Coronavirus: India quarterly growth worst in 20 years as lockdown bites
A boy jumps over luggage kept in a line as people wait for transportation to a railway station during an extended lockdown to slow the spread of the coronavirus disease (COVID-19), in Mumbai, India May 28, 2020.
New Delhi - Asia's third-largest economy expanded by just 3.1 per cent in the January-March period, which coincided with the first week of a months-long shutdown.
India's economy grew at its slowest pace in at least two decades last quarter, government data showed Friday, with warnings of far worse to come as it grapples with the fallout of the world's largest coronavirus lockdown.
Asia's third-largest economy expanded by just 3.1 per cent in the January-March period, which coincided with the first week of a months-long shutdown.
The figures beat even gloomier forecasts, with Bloomberg News predicting growth would slow to just 1.6 per cent, but analysts are bracing for a severe contraction in the current quarter after manufacturing, services and consumer spending came to a grinding halt.
Annual growth was 4.2 per cent, its slowest pace since the 2008 global financial crisis, though the finance ministry said the estimates were likely to be revised due to a lack of available data.
The shutdown is widely expected to plunge the country into recession, with Goldman Sachs predicting a 45 percent contraction in the April-June quarter from the previous year.
The central bank has also warned of a downturn and slashed rates to spur lending.
Even before Prime Minister Narendra Modi announced a shutdown in late March, the economy was struggling to gain traction with sluggish growth, record unemployment and a flurry of bad loans making banks reluctant to lend.
Earlier this month Modi announced a $266 billion (Dh977 billion) package -- 10 per cent of the country's GDP -- to revive the battered economy.
But with millions of migrant workers having fled home to their villages due to a lack of food and money, and factories struggling with labour shortages, few expect economic activity to pick up soon.
The key services sector -- which contributes 54 per cent of GDP -- suffered a severe blow last month, with the purchasing managers index of activity experiencing its sharpest contraction since record-keeping began in 2005.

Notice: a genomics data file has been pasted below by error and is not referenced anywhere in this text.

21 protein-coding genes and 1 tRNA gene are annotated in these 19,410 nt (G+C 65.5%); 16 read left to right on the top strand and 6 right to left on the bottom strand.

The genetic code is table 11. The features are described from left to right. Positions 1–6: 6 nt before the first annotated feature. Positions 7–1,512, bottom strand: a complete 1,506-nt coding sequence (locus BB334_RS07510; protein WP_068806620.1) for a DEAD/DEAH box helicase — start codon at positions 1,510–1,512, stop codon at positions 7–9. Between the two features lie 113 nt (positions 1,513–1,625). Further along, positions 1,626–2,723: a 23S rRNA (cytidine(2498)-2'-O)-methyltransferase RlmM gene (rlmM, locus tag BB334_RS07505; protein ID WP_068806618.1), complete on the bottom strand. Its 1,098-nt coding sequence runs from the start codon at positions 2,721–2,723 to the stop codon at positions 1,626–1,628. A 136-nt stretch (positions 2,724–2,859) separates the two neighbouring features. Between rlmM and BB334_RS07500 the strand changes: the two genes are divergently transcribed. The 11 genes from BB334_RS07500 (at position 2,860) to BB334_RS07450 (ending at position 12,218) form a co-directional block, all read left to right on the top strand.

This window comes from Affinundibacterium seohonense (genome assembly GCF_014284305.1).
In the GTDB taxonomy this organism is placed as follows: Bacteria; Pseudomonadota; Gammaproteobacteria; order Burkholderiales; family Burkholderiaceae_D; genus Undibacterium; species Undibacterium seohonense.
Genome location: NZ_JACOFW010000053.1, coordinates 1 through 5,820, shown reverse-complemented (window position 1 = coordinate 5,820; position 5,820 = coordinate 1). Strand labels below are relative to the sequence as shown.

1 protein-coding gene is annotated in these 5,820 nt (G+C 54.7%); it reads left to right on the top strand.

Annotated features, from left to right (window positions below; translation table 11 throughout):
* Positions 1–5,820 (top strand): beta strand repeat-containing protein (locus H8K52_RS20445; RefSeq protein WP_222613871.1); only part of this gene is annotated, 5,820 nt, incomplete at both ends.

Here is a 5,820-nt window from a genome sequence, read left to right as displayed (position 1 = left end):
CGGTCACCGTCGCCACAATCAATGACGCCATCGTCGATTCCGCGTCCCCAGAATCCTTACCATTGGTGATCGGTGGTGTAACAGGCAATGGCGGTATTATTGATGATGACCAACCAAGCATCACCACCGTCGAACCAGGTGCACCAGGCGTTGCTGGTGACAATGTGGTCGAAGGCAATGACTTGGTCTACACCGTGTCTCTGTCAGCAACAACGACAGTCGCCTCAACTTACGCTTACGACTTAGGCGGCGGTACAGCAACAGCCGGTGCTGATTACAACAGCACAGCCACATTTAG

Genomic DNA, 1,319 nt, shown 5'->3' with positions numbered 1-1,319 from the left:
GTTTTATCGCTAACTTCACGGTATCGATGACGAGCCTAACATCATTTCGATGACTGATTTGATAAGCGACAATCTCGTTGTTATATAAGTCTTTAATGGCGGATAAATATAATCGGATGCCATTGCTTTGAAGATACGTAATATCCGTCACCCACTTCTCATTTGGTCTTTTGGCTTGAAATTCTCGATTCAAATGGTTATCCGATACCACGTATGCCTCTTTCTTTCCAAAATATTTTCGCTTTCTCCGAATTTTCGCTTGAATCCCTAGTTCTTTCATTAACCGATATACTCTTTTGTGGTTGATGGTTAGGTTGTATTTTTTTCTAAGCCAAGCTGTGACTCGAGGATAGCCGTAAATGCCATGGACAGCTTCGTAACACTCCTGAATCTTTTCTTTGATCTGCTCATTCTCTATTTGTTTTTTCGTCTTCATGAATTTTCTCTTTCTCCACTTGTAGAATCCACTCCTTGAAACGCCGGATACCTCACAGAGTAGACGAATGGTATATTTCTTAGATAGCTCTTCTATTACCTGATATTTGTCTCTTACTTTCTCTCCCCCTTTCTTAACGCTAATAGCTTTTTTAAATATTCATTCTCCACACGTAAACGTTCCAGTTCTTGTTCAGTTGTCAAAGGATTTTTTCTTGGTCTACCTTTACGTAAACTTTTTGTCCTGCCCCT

Top IT firms including TCS, Infosys and Wipro also reported weak earnings in the quarter as the pandemic dragged on demand from Western markets.
- '30-40 percent contraction' -Analysts warned India to brace for an even bigger hit in the coming months as the extent of the pandemic's toll on the economy becomes clear.
"The June-ended quarter will be terrible and we can expect at least a 30-40 per cent contraction," said Ashutosh Datar, an independent economist based in Mumbai.
In more bad news for Modi's government, 122 million Indians lost their jobs last month, according to data from the Mumbai-based Centre for Monitoring Indian Economy think-tank, with small traders and daily wage earners accounting for the bulk of losses.
"Frankly, India should be growing at seven or eight per cent to create jobs for everyone, so we are headed (for) a bigger jobs crisis," Datar told AFP.
Modi's government in March announced an economic welfare package of $22 billion (Dh80 billion) to provide the country's poorest citizens with direct cash transfers and food subsidies for three months to cope with the fallout of the lockdown.
But analysts say the road to recovery will be rocky, with New Delhi on Friday also revising growth figures for the quarter ending December from 4.7 per cent to 4.1 per cent.
The revised figures reflect "a slowdown in consumption, exports... (and) vehicle sales", said Sameer Narang, economist at State Bank of Baroda.
"The Indian economy is headed towards challenging times as our growth story has been facing multiple crises in the last few quarters," he told AFP.
India's coronavirus death toll passed neighbouring China's on Friday, with 175 new fatalities in 24 hours taking the total to 4,706, according to official data.
India, home to some of the world's most packed cities and a creaking healthcare system, is emerging as a new hotspot with record jumps in new cases in recent days.